Bryan Caplan  

School, Work, and Connections Bleg

David Brooks's Conservative Fu... Blatant Incompetence...
I'm looking for research on the extent to which people make useful career connections in school - high school, college, grad school, whatever.  My sense is that the economy is so big and diverse that people rarely (a) end up working with their former schoolmates, or (b) get jobs through their teachers or professors, but I'm having trouble finding evidence one way or the other.

If you know of anything I should read, please tell me in the comments.

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COMMENTS (25 to date)
another bob writes:

my first job after college at at a foreign commercial bank in nyc was a direct result of a recommendation from one of my undergraduate professors during my senior year. he recommended me to another of his former students.

Matt writes:

Antidotal, but Grad school/Professional school has been a boon for me. I can always find work reaching out to my alumni network. My current job, my boss and 3 co-workers graduated the same program I did. I have hired at least 2 people from my program in the past. However I think this represents a concrete skills thing more than a networking thing. In a world where so much is false on a resume, I know if you graduated the from the X program at Carnegie Mellon, that you can do what I need you to do. I think this is rare and has more to do with professional degrees than degrees in general.

Grad writes:

My first job was through the standard in-college recuiting. The offer was cancelled by the medium-sized company, before I could start. Their CEO felt bad about it, and got in touch with one of his old grad school friends, who happened to be the CEO of a startup, who was thinking about hiring. With the pre-screening already done, he called me to interview. Does that count?

I spent several years as an entrepreneur (unfortunately, I did not get rich). My co-founder had originally brought me in as a consultant on another of his businesses, and the conversation sparked the launch of our new venture. We had originally met at grad school.

But, that said, most of my professional leads, including my current job, have come from the people I met in a 5-year window at a major consulting firm. If I were to look for a new job, I would rely mostly on people I've met through work. My undergrad network is useless: wrong country. My grad school network is little better: I graduated from one of the big-name technology-focused universities - but I'm a "suit".

HH writes:

I can't locate it right now, but Alan Krueger did a study measuring outcomes for people who were admitted to the same highly selective colleges, comparing those who went to the Ivies vs not. It turned out to matter more what college you got into than what college you went to, presumably as admission sorts by ability pretty well.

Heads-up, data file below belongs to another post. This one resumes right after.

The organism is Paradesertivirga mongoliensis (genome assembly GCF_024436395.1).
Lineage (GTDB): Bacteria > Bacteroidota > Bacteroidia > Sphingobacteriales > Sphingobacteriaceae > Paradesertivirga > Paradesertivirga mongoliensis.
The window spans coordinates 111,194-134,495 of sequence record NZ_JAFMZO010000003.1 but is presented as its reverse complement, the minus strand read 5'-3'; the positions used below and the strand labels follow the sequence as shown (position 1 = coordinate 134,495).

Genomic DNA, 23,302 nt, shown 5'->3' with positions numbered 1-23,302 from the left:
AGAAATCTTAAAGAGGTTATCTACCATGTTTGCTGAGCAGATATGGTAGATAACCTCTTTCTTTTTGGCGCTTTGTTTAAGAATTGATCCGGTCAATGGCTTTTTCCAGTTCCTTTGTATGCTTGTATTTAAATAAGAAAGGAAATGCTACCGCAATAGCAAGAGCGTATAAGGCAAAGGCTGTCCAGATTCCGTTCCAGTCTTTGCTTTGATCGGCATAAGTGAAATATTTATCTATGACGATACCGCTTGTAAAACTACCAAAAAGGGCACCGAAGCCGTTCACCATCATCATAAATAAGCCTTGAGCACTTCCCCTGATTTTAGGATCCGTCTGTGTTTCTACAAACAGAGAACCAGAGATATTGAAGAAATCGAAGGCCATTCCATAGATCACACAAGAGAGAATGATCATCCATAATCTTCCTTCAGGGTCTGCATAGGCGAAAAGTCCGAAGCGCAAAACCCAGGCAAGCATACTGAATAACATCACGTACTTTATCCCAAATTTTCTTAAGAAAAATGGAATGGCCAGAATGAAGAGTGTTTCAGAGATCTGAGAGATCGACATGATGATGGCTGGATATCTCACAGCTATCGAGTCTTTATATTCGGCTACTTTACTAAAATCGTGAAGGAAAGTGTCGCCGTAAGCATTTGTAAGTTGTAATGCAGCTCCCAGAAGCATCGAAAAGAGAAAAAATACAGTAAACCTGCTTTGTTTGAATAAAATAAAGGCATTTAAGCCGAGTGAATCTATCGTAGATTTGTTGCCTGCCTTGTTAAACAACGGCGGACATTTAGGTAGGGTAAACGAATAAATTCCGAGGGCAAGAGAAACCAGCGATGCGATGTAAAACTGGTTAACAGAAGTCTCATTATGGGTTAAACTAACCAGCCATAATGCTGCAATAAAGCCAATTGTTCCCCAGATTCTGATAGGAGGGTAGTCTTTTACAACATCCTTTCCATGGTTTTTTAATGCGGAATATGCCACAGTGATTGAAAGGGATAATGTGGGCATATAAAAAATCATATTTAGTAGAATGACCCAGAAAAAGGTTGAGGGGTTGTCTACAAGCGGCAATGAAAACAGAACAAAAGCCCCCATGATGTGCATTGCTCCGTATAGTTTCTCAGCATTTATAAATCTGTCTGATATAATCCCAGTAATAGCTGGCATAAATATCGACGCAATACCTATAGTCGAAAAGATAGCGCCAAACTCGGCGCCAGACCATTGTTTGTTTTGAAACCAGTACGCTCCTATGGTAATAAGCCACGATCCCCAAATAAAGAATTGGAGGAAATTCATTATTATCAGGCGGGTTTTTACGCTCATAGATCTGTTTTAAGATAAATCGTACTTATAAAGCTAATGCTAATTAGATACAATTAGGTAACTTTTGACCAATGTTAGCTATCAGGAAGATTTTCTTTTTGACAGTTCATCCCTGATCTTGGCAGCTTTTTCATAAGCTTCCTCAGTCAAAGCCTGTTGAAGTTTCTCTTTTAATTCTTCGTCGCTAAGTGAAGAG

However, an interesting finding of the study was that going to an elite college does matter for students from lower socioeconomic backgrounds. One of the proposed explanations is networking achieved at those places.

I'll try to locate the study, but I'm sure someone with time and google can get it quickly. [I currently don't have the former.]

Anthony writes:

The Krueger study is "Estimating the Payoff to Attending a More Selective College: An Application of Selection on Observables and Unobservables", but I think Bryan is probably aware of it.

There's a lot of literature more directly on how people get jobs. You might want to look at "Peer and social networks in job search", which is a look at Dartmouth students. It's gotten cited a lot, so looking at who's cited it could be a good place to start.

Joe writes:

Anecdotal, but in the Hedge Fund industry the number of people from Penn, MIT, Sloan, etc. definitely far outweigh the number from other schools.

I did not go to one of these Universities, but I do know that they have an active alumni network and often will hire from that pool.

Daniel Lemire writes:

My impression is that it depends on the type of degree. I would expect professional degrees to be far more relevant in this respect (e.g., law degree). If you get a degree in English, then who cares about the social network you established?

HH writes:

@ Daniel Lemire,

Could that not also go the other way? Law, engineering, and the like have somewhat measurable inputs and outputs, and the market can sort out valuable contributors fairly quickly. Employers can give you a chance based on semi-objective characteristics. [Anecdotal evidence: I got my legal job with no network to speak of.]

With an English degree, your network is pretty much all you have to convince someone to give you a chance to succeed.

@ Anthony,


Bostonian writes:

The Power of Alumni Networks
by Lauren H. Cohen and Christopher J. Malloy

Information moves the market—that’s understood. But how information moves through the market to eventually affect stock prices is less well understood. After analyzing more than 15 years’ worth of investment data, we’ve found one way that information gets around and improves investing performance: through alumni networks.

We examined a vast data set of trading decisions of mutual fund portfolio managers from 1990 to 2006. We compared the performance of managers’ investments in “connected firms”—that is, companies where at least one senior official had gone to the same college as the investor—with performance investing in “nonconnected” firms—where no college ties existed between the senior ranks and the investor.

Our results reveal a strong pattern, in both stock holdings and returns: U.S. mutual fund portfolio managers placed larger concentrated bets on companies to which they were connected through an education network. And the fund managers performed significantly better on those connected positions than they did on nonconnected ones, to the tune of 7.8% a year.

Mike writes:

I know of someone who got his MBA because his employer wanted him to meet others and develop connections. It was not thought that he would gain much from the education, since he had already gone to an elite business school for his BA.

Lemmy Caution writes:

"Alan Krueger did a study measuring outcomes for people who were admitted to the same highly selective colleges, comparing those who went to the Ivies vs not. It turned out to matter more what college you got into than what college you went to, presumably as admission sorts by ability pretty well. "